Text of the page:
Woke up sleepy this morning and slipped in a short walk between rain showers. As the days grow shorter, and cloudier, I’m not so inclined to spring up before dawn. But the taro and I like this wet weather, and it saves me time not having to water.
Hawaii Superferry, as expected, wasted no time in announcing plans to resume service — at least to Maui. The Associated Press is reporting the ferry will sail for the Valley Island beginning Dec. 1, with $29 inaugural one-way fares for passengers and rates of $55 for cars and $35 for motorcycles, scooters and mo-peds.
Meanwhile, the ferry’s website has posted this statement regarding service to the Garden Island:
“A date for commencing service to and from Kaua‘i has not yet been determined. We are working with the community on Kaua‘i and listening to their concerns. We will make our decision about when we commence our Kaua‘i service once that process is completed.”
The statement prompted John Tyler of boycottsuperferry.org, who yesterday posted a piece by OHA trustee Moanikeala Akaka on “Hawaii’s Superferry Folly,” to send out an email inquiring who on Kauai had been contacted by Superferry, “or is that once again PR bullshit?”
That’s a very good question, and so far I haven’t heard of anyone being asked to sit down and work on solutions with Superferry. I’m curious to know whom they would approach for such a process, and how it would play out.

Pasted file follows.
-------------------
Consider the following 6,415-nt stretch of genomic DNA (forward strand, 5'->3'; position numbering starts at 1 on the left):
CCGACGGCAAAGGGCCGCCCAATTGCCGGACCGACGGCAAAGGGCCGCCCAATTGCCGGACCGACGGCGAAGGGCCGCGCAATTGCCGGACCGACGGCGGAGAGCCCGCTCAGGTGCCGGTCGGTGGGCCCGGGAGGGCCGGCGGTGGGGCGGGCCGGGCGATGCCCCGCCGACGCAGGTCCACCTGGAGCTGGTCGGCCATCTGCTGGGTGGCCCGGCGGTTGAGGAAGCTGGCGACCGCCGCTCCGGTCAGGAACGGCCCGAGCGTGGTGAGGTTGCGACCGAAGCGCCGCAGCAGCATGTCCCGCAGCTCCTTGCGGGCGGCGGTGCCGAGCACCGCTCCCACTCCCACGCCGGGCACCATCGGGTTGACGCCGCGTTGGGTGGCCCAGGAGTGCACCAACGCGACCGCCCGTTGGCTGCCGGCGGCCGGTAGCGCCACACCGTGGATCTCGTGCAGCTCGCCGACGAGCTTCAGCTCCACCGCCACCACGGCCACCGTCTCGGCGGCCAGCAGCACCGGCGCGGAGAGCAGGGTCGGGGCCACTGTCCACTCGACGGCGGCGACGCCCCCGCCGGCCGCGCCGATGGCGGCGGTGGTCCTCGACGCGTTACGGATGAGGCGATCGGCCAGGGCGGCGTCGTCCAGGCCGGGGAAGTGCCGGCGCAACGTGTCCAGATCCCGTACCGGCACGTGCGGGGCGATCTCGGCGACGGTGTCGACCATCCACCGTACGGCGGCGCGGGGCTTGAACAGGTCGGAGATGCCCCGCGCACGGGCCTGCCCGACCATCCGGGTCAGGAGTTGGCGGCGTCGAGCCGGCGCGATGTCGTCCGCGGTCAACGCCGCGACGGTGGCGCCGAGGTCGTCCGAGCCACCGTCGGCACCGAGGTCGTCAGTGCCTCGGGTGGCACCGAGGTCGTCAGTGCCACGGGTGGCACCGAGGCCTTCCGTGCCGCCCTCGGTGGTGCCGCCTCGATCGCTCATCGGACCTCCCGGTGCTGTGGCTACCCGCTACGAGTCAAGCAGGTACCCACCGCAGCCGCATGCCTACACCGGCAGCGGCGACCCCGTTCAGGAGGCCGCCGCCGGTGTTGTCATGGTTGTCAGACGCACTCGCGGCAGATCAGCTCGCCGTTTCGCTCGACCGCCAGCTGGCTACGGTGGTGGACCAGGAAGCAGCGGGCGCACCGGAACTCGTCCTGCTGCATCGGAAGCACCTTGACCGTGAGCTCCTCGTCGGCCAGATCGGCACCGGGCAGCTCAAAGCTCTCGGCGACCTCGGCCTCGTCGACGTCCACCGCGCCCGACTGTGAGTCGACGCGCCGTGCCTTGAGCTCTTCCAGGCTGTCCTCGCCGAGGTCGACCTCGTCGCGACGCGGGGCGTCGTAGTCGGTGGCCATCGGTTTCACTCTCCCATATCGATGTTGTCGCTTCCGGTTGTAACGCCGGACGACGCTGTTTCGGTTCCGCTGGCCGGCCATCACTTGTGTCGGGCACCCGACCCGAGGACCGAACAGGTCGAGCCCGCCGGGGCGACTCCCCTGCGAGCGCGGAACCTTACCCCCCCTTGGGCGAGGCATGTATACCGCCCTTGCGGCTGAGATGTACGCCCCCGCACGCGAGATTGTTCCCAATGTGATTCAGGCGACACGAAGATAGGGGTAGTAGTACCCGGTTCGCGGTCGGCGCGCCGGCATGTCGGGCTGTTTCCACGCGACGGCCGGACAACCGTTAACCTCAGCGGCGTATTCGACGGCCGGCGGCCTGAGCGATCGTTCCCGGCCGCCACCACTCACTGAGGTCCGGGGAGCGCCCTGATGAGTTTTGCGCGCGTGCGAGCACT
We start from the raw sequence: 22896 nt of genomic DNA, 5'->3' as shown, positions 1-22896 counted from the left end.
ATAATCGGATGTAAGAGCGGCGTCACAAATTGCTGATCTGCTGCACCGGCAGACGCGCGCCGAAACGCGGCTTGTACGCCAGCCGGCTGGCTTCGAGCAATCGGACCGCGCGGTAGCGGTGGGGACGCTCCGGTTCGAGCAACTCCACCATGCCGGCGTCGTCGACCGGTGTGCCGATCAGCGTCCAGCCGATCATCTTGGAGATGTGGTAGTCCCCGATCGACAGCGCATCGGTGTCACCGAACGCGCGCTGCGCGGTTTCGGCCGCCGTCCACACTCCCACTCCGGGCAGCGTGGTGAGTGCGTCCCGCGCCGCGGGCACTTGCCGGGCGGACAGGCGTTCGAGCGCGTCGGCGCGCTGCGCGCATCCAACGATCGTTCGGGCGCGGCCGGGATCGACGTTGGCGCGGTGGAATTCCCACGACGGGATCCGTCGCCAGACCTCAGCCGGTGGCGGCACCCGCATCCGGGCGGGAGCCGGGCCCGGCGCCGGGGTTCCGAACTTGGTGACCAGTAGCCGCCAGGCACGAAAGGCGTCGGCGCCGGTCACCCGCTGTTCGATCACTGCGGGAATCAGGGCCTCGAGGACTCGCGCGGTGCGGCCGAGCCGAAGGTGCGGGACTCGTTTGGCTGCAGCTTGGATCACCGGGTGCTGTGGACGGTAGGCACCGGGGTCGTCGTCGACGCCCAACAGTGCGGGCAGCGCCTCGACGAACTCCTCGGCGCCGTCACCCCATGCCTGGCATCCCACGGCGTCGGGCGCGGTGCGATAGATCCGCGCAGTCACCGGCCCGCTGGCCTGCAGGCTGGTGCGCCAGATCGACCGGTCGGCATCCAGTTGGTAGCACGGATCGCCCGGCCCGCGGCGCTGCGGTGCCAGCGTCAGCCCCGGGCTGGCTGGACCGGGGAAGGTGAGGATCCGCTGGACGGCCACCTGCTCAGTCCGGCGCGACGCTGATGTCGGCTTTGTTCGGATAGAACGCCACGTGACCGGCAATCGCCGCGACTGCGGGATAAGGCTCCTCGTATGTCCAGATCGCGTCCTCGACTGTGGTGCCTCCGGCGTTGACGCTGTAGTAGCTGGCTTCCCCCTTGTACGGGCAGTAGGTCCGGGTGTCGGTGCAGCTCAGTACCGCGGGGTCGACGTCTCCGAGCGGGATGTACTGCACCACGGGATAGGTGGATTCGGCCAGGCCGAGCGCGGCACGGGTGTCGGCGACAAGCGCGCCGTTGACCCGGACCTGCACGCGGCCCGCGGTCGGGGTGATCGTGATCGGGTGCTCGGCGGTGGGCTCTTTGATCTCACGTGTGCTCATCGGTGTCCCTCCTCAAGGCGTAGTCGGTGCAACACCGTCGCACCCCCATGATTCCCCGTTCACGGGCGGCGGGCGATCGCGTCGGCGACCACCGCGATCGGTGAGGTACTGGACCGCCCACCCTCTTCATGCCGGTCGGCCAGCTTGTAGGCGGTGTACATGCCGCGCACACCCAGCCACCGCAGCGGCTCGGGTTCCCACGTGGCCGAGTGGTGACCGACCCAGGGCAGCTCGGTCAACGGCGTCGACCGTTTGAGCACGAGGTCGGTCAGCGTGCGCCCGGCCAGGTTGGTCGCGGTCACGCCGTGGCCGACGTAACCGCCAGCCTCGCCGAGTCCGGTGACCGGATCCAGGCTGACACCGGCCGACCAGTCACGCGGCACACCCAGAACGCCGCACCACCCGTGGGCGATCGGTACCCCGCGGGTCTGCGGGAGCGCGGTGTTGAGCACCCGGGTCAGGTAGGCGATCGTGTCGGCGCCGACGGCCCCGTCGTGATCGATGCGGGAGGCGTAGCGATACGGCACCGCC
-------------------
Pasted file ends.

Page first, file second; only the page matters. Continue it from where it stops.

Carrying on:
Tyler’s email goes on to state: “Why Maui and not Kaua'i?....More is going on here than meets the eye. Closely watch the divide and conquer strategy unfold, and be ready to get more creative back...”
While I agree the divide and conquer strategy is a legitimate concern, and question the company’s sincerity to patch things up with Kauai, I think the bottom line in their decision is, well, the bottom line. Hawaii Superferry previously made the comment that Maui is the lucrative market crucial to its economic success. Plus I’m pretty sure Superferry isn’t anxious to mar its re-launch by mixing it up with irate citizens on Kauai.
The question now is whether Maui folks will finally take to the streets, or rather, the harbor, after winning in the courts, then getting shut down by the Legislature.
Larry Geller of Disappeared News also offers an interesting perspective on the possible impacts of the low fares and starting service to Maui first.
Meanwhile, I had a report from a very knowledgeable source that the ferry was experiencing trouble with its engines. Apparently this has been a problem with such ferries elsewhere, as running at super-speed strains even those super engines.
Mahalo to those who posted comments advising us about the rough conditions in Kahului Harbor. Others have recounted that people were getting sick and car alarms were going off when the boat was barely out of Honolulu during the calm seas of summer.
Mother Nature, with her storms and swells, may yet play the final card in this high-stakes game.